Let us focus on a thought experiment for a moment here. There are 2 companies, Company A and Company B. Company A has little to no debt . Company B however is a highly indebted company with a debt to equity value of more than 200%, decreasing revenue and operating income as a ratio to interest expense has deteriorated in the last couple of years . Company A has a price to book value of 0.7 while Company B has a price to book value of approximately 0.6 as well.

Would you buy Company A or B at this point? Now, bear in mind that Company B gives dividends while Company A also gives dividends. So which company would you buy? So on a dividend basis, let's take it that both companies differ only slightly and these differences are negligible. Since this is a thought experiment, let us simplify things that way.

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Contrarianism

Qian Hu Reversion To Mean

At some point recently, I looked on interestingly at Qian Hu. At a price of 9 cents, many investors felt uncomfortable with it. Well for one, its profitability had decreased drastically over the last 3 years from 0.39 million to 0.07 million. On a price to earnings basis, investors would have been turned off by Qian Hu, looking instead to blue chips such as SIA,Singtel, Starhub and maybe SPH. SPH by the way is having the time of their life right now. Maybe, I will detail this in another article. Do look out for it.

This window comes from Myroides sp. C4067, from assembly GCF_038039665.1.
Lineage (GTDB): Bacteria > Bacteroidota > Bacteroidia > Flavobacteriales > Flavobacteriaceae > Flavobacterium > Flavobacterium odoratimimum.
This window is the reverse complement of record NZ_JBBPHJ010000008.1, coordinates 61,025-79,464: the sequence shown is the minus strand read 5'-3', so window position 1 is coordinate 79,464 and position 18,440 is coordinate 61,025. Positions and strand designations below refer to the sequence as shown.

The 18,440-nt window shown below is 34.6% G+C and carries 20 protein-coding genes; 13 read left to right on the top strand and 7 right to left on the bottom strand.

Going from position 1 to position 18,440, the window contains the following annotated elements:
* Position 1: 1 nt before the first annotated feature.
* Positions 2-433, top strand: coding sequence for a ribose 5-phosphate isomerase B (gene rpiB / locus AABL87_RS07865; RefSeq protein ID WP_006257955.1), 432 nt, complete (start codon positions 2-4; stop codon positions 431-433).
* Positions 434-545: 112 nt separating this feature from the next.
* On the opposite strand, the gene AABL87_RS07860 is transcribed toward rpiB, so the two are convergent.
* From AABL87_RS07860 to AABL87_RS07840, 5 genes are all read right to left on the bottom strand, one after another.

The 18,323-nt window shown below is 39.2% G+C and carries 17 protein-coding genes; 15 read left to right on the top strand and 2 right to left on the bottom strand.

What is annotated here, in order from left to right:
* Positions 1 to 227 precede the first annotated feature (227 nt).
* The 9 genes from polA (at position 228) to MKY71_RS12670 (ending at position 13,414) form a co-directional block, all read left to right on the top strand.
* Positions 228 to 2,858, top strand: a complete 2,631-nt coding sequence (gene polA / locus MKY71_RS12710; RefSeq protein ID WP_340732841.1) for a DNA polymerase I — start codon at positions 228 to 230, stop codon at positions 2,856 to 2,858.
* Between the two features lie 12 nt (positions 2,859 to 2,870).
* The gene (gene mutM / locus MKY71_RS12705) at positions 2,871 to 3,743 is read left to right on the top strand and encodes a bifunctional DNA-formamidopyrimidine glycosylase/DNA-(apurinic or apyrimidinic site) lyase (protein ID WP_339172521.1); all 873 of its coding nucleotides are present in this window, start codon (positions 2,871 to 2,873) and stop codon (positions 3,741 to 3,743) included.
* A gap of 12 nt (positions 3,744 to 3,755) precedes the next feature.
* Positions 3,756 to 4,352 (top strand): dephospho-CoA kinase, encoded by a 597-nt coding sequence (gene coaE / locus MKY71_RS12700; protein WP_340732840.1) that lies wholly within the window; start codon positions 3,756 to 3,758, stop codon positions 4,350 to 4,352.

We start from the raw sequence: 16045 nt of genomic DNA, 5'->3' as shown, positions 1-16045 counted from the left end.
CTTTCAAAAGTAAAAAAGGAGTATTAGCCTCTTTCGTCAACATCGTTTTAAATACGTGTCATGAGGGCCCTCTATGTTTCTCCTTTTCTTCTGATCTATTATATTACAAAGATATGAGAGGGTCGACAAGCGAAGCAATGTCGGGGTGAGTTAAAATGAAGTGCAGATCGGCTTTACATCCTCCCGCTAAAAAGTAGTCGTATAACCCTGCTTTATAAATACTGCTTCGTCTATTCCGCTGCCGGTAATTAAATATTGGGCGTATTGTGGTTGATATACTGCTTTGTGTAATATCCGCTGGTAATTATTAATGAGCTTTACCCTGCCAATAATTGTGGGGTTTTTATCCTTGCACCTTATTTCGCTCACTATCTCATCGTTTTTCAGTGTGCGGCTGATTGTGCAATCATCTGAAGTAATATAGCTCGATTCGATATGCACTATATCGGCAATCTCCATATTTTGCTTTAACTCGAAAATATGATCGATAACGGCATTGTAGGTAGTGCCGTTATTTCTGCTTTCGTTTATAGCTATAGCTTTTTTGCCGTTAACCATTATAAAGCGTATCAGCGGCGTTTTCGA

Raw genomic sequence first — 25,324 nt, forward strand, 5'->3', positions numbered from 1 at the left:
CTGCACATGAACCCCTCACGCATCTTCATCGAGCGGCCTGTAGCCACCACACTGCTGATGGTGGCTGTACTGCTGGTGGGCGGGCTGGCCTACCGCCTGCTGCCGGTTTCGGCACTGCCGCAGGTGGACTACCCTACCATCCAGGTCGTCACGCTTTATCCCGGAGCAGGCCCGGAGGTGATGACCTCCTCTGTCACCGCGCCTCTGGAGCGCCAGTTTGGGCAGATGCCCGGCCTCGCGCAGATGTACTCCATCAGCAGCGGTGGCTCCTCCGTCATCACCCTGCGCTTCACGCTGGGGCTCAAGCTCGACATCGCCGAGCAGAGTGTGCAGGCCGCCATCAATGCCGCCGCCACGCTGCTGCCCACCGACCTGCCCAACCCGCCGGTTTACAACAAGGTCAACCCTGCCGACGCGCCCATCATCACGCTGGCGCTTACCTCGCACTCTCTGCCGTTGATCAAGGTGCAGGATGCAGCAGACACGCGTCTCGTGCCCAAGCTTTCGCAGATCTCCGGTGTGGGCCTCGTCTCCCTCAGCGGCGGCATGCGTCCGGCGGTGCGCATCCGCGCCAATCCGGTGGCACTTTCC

In another article, I spoke about glamour stocks versus beaten down stocks. This is an apt example of what I was trying to convey. Buying beaten down stocks, if you have the mettle and the stomach for it, may prove more profitable than buying the blue chips, the well known and the well loved by all.

So what happened?

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Case Study

Disney’s Star Wars Acquisition Was Brilliant!

Disney's Amazing Purchase

I find it hard to fathom that an idea in someone's mind could blossom into a business empire spanning more than 4 decades. That idea of a quirky universe filled with 17000 characters and a few thousand planets was borne out of the legendary film maker's mind, George Lucas. Like Harry Porter, its success would be considered by any means a positive black swan.

George Lucas's Big Bet